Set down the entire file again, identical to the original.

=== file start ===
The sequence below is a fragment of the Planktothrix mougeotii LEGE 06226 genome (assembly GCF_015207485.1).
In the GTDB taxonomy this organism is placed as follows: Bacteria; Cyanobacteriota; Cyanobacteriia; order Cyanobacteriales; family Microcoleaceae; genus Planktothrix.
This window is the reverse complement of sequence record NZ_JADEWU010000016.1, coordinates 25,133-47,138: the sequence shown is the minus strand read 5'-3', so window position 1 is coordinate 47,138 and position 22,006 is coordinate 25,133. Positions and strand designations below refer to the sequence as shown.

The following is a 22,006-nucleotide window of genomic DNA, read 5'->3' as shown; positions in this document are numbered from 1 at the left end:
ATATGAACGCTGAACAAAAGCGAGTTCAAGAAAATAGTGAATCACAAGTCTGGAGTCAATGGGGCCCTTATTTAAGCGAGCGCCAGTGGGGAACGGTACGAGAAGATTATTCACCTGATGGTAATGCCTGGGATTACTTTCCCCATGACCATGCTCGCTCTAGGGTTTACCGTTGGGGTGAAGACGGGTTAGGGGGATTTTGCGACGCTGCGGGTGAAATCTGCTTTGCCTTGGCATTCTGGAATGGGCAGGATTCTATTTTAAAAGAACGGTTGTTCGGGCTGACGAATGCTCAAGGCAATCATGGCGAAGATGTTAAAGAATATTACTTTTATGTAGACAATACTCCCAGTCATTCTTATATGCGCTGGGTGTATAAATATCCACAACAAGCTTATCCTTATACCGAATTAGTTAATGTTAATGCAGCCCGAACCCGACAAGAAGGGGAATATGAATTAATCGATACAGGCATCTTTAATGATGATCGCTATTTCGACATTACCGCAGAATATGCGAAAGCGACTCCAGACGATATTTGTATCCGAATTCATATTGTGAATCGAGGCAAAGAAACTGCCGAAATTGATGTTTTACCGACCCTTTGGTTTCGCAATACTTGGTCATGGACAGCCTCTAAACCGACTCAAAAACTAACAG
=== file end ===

The sequence below is a fragment of the Planktothrix mougeotii LEGE 06226 genome (assembly GCF_015207485.1).
In the GTDB taxonomy this organism is placed as follows: Bacteria; Cyanobacteriota; Cyanobacteriia; order Cyanobacteriales; family Microcoleaceae; genus Planktothrix.
This window is the reverse complement of sequence record NZ_JADEWU010000016.1, coordinates 25,133-47,138: the sequence shown is the minus strand read 5'-3', so window position 1 is coordinate 47,138 and position 22,006 is coordinate 25,133. Positions and strand designations below refer to the sequence as shown.

The following is a 22,006-nucleotide window of genomic DNA, read 5'->3' as shown; positions in this document are numbered from 1 at the left end:
ATATGAACGCTGAACAAAAGCGAGTTCAAGAAAATAGTGAATCACAAGTCTGGAGTCAATGGGGCCCTTATTTAAGCGAGCGCCAGTGGGGAACGGTACGAGAAGATTATTCACCTGATGGTAATGCCTGGGATTACTTTCCCCATGACCATGCTCGCTCTAGGGTTTACCGTTGGGGTGAAGACGGGTTAGGGGGATTTTGCGACGCTGCGGGTGAAATCTGCTTTGCCTTGGCATTCTGGAATGGGCAGGATTCTATTTTAAAAGAACGGTTGTTCGGGCTGACGAATGCTCAAGGCAATCATGGCGAAGATGTTAAAGAATATTACTTTTATGTAGACAATACTCCCAGTCATTCTTATATGCGCTGGGTGTATAAATATCCACAACAAGCTTATCCTTATACCGAATTAGTTAATGTTAATGCAGCCCGAACCCGACAAGAAGGGGAATATGAATTAATCGATACAGGCATCTTTAATGATGATCGCTATTTCGACATTACCGCAGAATATGCGAAAGCGACTCCAGACGATATTTGTATCCGAATTCATATTGTGAATCGAGGCAAAGAAACTGCCGAAATTGATGTTTTACCGACCCTTTGGTTTCGCAATACTTGGTCATGGACAGCCTCTAAACCGACTCAAAAACTAACAG